With stock prices suddenly in reverse on gloomy reports from abroad, many investors are asking: How did the global economy get into such a jam? More importantly, what can be done?
Simply put, post-Cold War exuberance and other global developments sparked an explosion of investment in underdeveloped countries-which were popularly designated "emerging markets."
Most such nations pegged their currencies to the dollar but also made them convertible in accordance with free market convention. Capital flows and international trade were expedited, but overproduction and the threat of deflation resulted.
Meanwhile, by adopting a "dollar standard" these countries effectively tethered themselves to policies of the Federal Reserve-which concerns itself foremost with business and economic conditions in the United States.
"What the world built in the 1990s was an 'exchange rate condominium' with open capital accounts, linked to the dollar, but without the custodian of the dollar, the Fed, committed to fighting deflation in the dollar price of globally traded commodities and manufactured goods," said economist Paul A. McCulley of Warburg Dillon Read.
"The underlying cause" of today's turmoil "is that the world created too much excess capacity on too many borrowed funds," said economist Lacy Hunt, a partner in Hoisington Investment Management Co., Austin, Tex. "There is now a great glut in the world's ability to produce goods."
"The capacity is so great that a price war is undermining the ability of those who built the capacity to service their debt," he said, "and that is beginning to adversely affect the world's banking system."
Deflationary price trends are even growing in the United States. Friday, the Labor Department reported that the producer price index, an indicator of future inflation or deflation, fell 0.4% and was down 0.8% from a year earlier. "Inflation is dead, and deflationary pressures intensify," said economist Cheryl R. Katz of Merrill Lynch & Co.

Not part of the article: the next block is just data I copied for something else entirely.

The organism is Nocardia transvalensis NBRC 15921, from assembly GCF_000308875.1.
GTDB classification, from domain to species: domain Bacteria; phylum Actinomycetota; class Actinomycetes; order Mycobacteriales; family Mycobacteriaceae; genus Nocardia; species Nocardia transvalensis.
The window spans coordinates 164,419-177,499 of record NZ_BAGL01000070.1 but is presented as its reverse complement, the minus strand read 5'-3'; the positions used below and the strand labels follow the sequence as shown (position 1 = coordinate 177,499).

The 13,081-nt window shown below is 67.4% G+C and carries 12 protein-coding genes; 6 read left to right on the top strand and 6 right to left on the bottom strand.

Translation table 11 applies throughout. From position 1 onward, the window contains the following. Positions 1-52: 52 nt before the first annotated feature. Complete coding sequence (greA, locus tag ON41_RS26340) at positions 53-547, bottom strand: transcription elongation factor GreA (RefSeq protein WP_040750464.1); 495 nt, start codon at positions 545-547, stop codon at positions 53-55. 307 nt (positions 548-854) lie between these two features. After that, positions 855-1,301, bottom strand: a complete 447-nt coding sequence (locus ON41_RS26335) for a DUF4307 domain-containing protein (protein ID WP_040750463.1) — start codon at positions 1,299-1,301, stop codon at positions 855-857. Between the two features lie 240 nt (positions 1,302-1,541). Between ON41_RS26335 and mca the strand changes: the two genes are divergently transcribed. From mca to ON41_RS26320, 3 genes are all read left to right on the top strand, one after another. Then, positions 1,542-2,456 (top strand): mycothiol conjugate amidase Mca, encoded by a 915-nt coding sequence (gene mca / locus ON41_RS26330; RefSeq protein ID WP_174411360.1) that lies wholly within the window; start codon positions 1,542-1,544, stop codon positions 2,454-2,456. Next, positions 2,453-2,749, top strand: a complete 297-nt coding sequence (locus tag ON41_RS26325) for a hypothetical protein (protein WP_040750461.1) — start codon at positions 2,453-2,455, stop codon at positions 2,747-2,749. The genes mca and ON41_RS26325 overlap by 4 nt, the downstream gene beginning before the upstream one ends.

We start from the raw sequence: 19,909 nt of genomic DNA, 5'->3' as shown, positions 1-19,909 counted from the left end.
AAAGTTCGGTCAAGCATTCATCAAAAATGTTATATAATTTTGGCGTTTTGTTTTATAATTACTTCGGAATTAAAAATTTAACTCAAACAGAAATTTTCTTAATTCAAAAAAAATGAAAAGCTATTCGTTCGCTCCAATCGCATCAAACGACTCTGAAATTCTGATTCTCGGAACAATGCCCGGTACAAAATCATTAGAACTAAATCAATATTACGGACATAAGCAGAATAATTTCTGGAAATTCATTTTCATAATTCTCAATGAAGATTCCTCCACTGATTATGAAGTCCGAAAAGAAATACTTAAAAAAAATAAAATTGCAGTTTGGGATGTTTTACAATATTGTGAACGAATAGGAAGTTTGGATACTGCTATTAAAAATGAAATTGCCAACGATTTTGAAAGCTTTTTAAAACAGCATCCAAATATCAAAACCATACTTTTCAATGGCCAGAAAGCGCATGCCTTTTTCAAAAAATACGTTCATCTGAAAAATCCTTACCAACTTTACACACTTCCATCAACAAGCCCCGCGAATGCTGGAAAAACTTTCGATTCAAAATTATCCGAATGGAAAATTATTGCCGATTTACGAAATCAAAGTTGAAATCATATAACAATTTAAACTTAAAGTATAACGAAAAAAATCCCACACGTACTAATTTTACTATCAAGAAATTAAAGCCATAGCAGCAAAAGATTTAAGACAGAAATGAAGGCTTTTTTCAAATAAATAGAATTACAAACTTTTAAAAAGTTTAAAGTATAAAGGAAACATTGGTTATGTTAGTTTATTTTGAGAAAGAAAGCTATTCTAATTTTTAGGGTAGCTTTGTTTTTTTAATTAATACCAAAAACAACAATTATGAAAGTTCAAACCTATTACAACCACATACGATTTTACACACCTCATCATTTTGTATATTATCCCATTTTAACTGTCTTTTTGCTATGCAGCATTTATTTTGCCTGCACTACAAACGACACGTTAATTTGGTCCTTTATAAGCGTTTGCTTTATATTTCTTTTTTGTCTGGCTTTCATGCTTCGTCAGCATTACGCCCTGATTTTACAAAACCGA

What can be done? Several economists said the Fed should start cutting rates soon, and at the same time, they said, new means of dealing with global financial problems need to be devised.
Mr. McCulley said the Fed should "go global," publicly committing itself to ease rates enough to stop and partly reverse the deflation in globally traded commodities and goods prices.
Meanwhile, emerging-market countries should restructure and restore viability to their banking systems, he said. He acknowledged that this would require partly closing their economies to permit lower domestic interest rates.
Mr. Hunt said he thinks the basic regimen imposed by the International Monetary Fund on countries that run into trouble must be reinvented. "This has to be reversed," he said. "They are applying a model that works well with one country in distress but not with multiple countries or regions in distress."
Typically, the IMF arranges bridge financing for nations in economic distress, provided they raise interest rates, cut government spending, and raise taxes so that the country can run a trade surplus and repay the bridge financing.
But when the problems reflect excess capacity rather than simply bad financial management or overborrowing, the IMF bridge financing program worsens the downward spiral in economic activity, he said.
"The big banks and bondholders don't want to hear this," he said, "but we need something closer to Chapter 11 (the reorganization section of U.S. bankruptcy law) in which failed borrowers transfer ownership of assets to the lender. Then the central banks can get on with the business of stimulating economic growth."
Philip Braverman, chief economist at DKB Securities USA, suggested the economic distress of New York City in the mid-1970s offers a possible model, an international version of the Municipal Assistance Corp. created by New York State to restore the city's financial health.
Such an entity, perhaps under the aegis of the IMF, World Bank, or Group of Seven industrial nations, would guarantee repayment to bondholders and have first claim on the most important source of revenue for nations getting the credit. The IMF could thus deploy its reserves to guarantee borrowings rather than expending them in new credits.
"Of course, a first claim would be seen as a threat to national sovereignty, and many nations might not be willing to take that step," Mr. Braverman said, "but without it they should not be getting the credit."